On a more serious note, Hoffman writes serious emotion well. She handles grief and loss very well and sensitively, as well as the itchy feet of a teenage girl wanting to make her way in the world, refusing her mother’s more sensible plans. Teddi’s conflicted feelings with her mother – devotion, with an undercurrent of resentment and impatience – are clear but heartfelt.

I loved the sense of Charleston conveyed – I’ve not spent much time in the USA but this sleepy, elegant, slightly behind the times but better for it, feeling is exactly what I imagine of the non-industrial South, and now I sort of want to go for a visit. Which is high praise for a location in a book. Equally, the nature around the novel’s other main setting, a farm in Kentucky, is also pictured well, the feeling of untouched nature slowly being encroached upon by city campers.

Definitely worth a read, particularly if you are looking for something relaxing. Come back Friday for a Q&A with the author!

Additional information:
Copy kindly provided by the publisher in return for an honest review.
Publisher: Viking
Order Looking for Mefrom Amazon*
* this is an affiliate link – I will be paid a small percentage of your purchase price if you use this link, which goes towards give-aways and site hosting

A couple of recent DNFs

Someone Else’s Wedding – Tamar Cohen – 2/10 (DNF)

someone else's wedding

Description from the blurb, because it’s very clever:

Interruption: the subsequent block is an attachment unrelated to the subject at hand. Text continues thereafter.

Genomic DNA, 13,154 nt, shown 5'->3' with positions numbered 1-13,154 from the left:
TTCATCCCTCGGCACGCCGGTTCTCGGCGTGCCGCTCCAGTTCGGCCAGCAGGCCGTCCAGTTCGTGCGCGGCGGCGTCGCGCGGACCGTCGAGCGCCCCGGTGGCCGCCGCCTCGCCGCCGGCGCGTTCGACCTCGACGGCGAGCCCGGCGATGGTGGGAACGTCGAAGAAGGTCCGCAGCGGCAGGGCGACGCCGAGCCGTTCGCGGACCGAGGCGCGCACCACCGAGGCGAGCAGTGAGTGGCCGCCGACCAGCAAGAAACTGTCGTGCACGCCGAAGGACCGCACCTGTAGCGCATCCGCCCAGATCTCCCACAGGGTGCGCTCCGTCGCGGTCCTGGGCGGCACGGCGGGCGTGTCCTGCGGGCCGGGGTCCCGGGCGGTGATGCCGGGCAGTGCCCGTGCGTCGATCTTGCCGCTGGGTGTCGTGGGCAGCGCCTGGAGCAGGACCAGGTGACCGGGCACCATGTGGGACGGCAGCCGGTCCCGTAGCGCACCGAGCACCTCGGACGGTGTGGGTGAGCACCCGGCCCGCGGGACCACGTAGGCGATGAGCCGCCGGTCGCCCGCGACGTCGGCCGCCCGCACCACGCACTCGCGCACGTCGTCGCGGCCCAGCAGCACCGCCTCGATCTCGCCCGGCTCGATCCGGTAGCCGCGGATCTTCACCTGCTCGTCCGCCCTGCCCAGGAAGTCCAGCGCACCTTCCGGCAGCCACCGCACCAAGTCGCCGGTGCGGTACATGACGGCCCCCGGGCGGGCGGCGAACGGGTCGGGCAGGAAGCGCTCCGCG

Mr & Mrs Max Irving request the company of:
Mrs Fran Friedman, mourning her empty nest, her lost baby, the galloping years, and a disastrous haircut.
Mr Saul Friedman, runner of marathons, avoider of conflicts and increasingly distant husband.
The two Misses Friedman, Pip and Katy, one pining over the man she can’t have, the other trying to shake off the man she no longer wants.
At the marriage of their son James Irving, forbidden object of inappropriate and troubling desire.

I never got off the ground with this one. I found Fran self-indulgent, self-pitying and the mystery of her relationship with the groom was very strange. Surely they should be totally different generations? Saul and the daughters were interesting characters and Cohen comes out with a spectacular turn of phrase every now and again, but I got really tired of Fran’s voice. DNF, and sharpish.

I don’t know whether this is just a piece of anti-romance snobbery I have – I just can’t be dealing with people’s nonsense.

(review copy from Doubleday, affiliate link to Amazon in case it looks interesting)

The Burgess Boys – Elizabeth Strout – 2/10 (DNF)

Burgess boys

Jim and Bob Burgess have escaped their Maine upbringing to Manhattan; of the three siblings, only sad single mother Susan is left, struggling with her teenage son Zach. When Zach is caught goading local Muslim Somali refugees, high-powered lawyer Jim won’t give up his exotic holiday and sends tender but ineffectual Bob home instead. Old tensions rise unbidden…

This is written in that ethereal style of much successful contemporary literature – vignettes and snapshots of sad lives, tangled by some bizarre event (it takes quite an imagination to leave a frozen pig’s head outside a mosque…). I didn’t like it in A Visit to the Goon Squad, and I didn’t like it here. If you like this style of writing, this book may hold a lot more promise for you because I didn’t think it was badly written, I just don’t like that style of writing!

(review copy from Simon & Schuster; affiliate link to Amazon)

Fear not, this isn’t all I’ve been reading recently – more positive reviews soon!

Close My Eyes – Sophie McKenzie – 7/10

“Of course, what I didn’t realise then is that grief, like the seasons, is cyclical. I would just start to feel open to life again, then find myself thrust back under the water, drowning in loss.”

closemyeyes_paperback_1471111733_300